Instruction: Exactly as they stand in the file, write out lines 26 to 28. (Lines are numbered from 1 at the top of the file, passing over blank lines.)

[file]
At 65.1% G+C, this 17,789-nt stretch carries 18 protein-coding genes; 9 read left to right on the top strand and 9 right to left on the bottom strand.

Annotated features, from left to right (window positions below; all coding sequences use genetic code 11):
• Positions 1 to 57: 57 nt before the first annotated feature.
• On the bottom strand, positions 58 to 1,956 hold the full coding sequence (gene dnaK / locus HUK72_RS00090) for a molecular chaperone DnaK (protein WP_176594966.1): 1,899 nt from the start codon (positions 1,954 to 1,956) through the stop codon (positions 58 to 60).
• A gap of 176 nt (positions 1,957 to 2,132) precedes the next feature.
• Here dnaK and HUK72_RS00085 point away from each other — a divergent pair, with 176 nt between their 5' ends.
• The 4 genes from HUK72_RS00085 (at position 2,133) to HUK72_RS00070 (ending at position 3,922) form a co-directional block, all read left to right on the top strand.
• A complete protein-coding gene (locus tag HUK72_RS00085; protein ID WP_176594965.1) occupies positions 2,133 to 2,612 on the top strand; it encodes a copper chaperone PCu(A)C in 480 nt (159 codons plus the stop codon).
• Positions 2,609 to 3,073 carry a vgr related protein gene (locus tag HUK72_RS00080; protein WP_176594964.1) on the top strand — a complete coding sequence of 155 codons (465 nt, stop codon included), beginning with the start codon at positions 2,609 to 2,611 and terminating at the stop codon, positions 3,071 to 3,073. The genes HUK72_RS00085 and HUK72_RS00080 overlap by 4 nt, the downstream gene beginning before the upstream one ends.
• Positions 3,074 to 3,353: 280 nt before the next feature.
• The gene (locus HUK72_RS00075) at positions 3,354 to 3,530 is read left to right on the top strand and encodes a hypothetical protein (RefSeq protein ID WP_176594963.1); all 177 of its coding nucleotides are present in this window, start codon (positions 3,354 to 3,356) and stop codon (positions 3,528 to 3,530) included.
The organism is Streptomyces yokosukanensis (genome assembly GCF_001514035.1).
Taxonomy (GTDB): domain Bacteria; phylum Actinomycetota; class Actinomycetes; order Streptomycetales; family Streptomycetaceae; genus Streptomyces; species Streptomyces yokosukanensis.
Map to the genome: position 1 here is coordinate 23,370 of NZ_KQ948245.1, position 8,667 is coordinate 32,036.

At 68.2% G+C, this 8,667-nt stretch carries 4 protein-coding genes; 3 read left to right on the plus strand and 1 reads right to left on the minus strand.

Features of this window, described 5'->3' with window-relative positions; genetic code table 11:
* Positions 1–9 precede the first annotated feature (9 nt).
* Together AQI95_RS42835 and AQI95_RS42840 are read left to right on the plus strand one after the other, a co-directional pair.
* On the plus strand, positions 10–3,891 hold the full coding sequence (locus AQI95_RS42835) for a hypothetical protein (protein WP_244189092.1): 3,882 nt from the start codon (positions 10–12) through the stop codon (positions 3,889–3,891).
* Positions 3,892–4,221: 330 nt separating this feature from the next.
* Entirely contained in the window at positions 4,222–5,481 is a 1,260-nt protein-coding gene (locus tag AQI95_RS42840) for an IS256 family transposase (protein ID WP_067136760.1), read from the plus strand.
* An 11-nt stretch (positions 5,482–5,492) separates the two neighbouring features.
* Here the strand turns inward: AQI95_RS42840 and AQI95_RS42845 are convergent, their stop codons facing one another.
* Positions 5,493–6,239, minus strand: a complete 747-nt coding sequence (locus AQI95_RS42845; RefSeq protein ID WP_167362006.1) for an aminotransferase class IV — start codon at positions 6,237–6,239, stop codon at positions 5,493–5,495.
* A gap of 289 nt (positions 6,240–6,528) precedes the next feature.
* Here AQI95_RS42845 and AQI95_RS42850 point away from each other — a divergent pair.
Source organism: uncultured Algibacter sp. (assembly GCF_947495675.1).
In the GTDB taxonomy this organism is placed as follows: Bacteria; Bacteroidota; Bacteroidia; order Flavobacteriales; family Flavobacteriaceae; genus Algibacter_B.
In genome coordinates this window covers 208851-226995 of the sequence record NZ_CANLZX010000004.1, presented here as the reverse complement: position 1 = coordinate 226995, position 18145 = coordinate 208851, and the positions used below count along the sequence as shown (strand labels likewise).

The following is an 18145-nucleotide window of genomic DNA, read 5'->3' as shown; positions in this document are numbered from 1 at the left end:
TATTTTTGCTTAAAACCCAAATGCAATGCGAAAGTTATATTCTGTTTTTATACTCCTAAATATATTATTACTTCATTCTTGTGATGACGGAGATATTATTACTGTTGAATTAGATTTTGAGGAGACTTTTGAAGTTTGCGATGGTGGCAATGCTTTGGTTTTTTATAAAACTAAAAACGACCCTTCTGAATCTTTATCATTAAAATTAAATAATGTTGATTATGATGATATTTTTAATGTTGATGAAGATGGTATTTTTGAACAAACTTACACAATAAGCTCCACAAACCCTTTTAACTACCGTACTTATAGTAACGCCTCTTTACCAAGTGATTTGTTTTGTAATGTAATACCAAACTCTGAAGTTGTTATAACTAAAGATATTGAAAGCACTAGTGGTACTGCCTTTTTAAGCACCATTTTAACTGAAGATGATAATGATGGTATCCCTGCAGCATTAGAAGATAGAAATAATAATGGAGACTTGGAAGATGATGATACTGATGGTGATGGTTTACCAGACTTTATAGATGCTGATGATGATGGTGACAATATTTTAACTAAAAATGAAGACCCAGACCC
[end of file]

* Here AQI95_RS42845 and AQI95_RS42850 point away from each other — a divergent pair.
Source organism: uncultured Algibacter sp. (assembly GCF_947495675.1).
In the GTDB taxonomy this organism is placed as follows: Bacteria; Bacteroidota; Bacteroidia; order Flavobacteriales; family Flavobacteriaceae; genus Algibacter_B.